MANNERS & MORALS: Quiet, Please!

It all started with an advertising man's dream—a vision of a helpless, pliable throng, ears open and guards down, known in the trade as a "captive audience." Trapped in Manhattan's cavernous Grand Central Terminal, where each day 500,000 persons swarm to & fro, was the biggest audience in captivity. The temptation was irresistible. Grand Central expanded its public address system into a small broadcasting studio, laid in a supply of canned music, syrupy-voiced announcers and loudspeakers (82 of them), and went into business. Advertisers eagerly paid $1,800 a week for the privilege of spraying music and shouting the merits...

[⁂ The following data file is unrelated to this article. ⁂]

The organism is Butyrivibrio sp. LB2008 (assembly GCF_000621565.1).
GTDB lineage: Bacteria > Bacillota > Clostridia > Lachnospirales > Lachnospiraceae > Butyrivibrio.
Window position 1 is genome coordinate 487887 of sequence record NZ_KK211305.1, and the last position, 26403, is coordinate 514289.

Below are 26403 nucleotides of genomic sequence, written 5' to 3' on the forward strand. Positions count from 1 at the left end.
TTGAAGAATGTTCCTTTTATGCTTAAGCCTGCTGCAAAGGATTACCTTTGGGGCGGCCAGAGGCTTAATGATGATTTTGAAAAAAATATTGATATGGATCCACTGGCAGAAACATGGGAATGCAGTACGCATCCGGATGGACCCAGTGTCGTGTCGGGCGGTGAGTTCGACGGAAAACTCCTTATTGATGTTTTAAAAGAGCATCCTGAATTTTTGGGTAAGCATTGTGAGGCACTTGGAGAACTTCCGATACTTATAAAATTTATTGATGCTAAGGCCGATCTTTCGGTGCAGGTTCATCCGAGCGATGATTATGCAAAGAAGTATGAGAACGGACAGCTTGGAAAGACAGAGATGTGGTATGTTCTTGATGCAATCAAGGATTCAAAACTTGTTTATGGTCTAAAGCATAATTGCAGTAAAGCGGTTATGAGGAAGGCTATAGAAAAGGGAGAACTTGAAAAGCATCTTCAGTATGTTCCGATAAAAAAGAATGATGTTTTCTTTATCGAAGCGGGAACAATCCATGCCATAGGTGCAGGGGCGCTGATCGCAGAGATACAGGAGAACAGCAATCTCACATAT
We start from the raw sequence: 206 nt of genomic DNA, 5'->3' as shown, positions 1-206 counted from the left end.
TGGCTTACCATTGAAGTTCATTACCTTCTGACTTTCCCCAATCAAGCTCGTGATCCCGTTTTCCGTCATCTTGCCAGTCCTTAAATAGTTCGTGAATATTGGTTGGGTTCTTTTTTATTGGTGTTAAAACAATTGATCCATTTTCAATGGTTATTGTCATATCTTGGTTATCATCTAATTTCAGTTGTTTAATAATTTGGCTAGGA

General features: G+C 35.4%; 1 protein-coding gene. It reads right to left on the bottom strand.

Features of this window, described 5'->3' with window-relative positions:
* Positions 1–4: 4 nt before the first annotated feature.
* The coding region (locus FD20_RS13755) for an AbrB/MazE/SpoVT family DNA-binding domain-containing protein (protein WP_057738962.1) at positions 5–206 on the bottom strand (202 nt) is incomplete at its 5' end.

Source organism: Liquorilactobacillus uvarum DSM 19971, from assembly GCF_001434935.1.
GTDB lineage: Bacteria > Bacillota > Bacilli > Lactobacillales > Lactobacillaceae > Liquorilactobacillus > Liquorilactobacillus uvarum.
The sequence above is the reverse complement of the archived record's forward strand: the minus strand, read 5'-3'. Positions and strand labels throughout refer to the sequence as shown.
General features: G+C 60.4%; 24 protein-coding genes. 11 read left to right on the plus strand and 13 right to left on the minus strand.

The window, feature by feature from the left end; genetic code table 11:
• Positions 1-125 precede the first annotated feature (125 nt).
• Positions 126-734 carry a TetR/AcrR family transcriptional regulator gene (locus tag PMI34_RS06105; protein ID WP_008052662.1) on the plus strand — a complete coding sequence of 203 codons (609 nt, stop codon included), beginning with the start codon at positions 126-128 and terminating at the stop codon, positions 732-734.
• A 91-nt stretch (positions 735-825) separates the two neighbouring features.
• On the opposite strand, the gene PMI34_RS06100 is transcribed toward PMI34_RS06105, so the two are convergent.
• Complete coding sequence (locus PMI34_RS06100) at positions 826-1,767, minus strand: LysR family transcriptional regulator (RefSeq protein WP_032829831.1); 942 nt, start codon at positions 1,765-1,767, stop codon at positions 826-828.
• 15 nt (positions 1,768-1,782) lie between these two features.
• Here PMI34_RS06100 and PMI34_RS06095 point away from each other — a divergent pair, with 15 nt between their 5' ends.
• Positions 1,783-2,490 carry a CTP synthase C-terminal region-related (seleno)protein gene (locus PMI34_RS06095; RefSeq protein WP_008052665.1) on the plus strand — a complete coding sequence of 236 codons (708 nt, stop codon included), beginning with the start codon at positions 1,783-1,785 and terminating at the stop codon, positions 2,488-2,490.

Want the full story?

Subscribe Now


Learn more about the benefits of being a TIME subscriber

If you are already a subscriber sign up — registration is free!